“If we strictly follow Hazlitt's advice as you have included it, then how do we ever get around to reading anything so that something serves as the antecedent to which we eagerly return?”
There’s only one way to answer R.T. Davis’ question, posed in a comment to my post on Monday: We don’t. Reading is at least as idiosyncratic as writing. Some read deeply and over time in a single genre or form; some only at the beach. Some begin as hunter-gatherers and remain so, reading strictly for sustenance. I started as an omnivore and as decades passed found my palate grew more discriminating. I lost my taste for literary fast food – say, science fiction and anything by Doris Lessing, especially her science fiction – and sought both nutrition and pleasure (for some readers, a contradiction in terms).
My book-diet has left me strong and healthy, with a few nagging deficiencies among some of the vitamins and minerals – Chinese literature, for instance, and Scandinavian. A return to Coleridge or Chekhov is a painless booster shot. A long habit of reading furnishes one’s imaginative, intellectual and moral lives. One always senses the ghostly presence of book, even when not reading or in their company. If you don’t read with some dedication when young, you’ll probably never know the mellow bliss of rereading (for some readers, again, a contradiction in terms). Hazlitt begins his essay like this:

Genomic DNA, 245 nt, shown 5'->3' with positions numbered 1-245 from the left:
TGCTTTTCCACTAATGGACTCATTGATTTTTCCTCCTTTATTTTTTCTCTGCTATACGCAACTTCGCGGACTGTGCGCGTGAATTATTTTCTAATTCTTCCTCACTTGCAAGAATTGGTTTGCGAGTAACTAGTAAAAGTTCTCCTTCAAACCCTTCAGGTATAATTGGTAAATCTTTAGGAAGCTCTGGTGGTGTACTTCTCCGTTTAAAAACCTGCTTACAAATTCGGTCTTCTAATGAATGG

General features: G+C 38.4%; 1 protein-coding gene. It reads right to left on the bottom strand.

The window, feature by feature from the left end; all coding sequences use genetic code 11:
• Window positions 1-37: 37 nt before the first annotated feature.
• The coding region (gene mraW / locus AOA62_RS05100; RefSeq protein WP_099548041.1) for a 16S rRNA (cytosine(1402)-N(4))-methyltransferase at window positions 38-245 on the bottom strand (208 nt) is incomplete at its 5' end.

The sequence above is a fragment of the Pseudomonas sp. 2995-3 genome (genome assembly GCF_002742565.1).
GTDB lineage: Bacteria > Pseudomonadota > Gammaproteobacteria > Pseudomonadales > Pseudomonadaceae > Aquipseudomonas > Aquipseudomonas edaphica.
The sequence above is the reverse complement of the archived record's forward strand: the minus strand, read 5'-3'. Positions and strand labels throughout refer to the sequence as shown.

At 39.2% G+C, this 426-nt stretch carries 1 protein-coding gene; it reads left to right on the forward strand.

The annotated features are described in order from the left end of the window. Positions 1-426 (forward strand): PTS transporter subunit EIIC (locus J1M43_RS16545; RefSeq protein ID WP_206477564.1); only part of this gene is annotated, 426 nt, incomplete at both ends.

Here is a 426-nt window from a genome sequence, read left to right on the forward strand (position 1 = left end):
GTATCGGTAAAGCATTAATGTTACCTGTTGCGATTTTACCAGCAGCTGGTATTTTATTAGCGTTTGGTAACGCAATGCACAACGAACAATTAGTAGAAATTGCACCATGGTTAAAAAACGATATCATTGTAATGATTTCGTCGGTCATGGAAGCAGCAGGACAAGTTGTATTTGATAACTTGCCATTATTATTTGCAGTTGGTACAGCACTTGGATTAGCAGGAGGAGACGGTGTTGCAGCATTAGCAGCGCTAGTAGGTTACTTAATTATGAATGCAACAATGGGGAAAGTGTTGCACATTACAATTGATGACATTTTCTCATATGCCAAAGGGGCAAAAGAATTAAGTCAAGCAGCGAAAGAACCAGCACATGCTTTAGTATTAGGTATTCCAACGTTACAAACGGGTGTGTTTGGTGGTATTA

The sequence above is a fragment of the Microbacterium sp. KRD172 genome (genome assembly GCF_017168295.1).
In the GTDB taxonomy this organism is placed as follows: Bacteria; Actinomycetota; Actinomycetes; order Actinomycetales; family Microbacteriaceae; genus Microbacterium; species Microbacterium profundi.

“I hate to read new books. There are twenty or thirty volumes that I have read over and over again, and these are the only ones that I have any desire ever to read at all.”
Let’s make allowances for provocation – Hazlitt recognized a good lead when he saw one – but there’s truth here. I’ve never counted but I move with regularity, like Kant in Königsberg, within a small radius -- though surely more than 30 titles. And the books I most look forward to reading are ones I’ve already read, sometimes more than once – A Dance to the Music of Time, for instance. I’m not philosophically opposed to new books. Rather, I’m jealous of my reading time and don’t want to squander it on books whose only likely virtue is a recent copyright. Most of the literary blogosphere is lost on me because its attention usually is focused on the recently or soon-to-be published. There are new books I eagerly await – in particular Zbigniew Herbert’s Collected Prose, scheduled for publication next year by Ecco. But even Herbert, dead almost 11 years is, as Hazlitt says, “an old, tried, and valued friend.”
As to “the `superior’ judgment of the reader (yours truly) who teaches literature” mentioned by Davis: I would sooner ask my dentist for a book recommendation than most college professors. Leave the last word to Hazlitt:
“To have lived in the cultivation of an intimacy with such works, and to have familiarly relished such names, is not to have lived quite in vain.”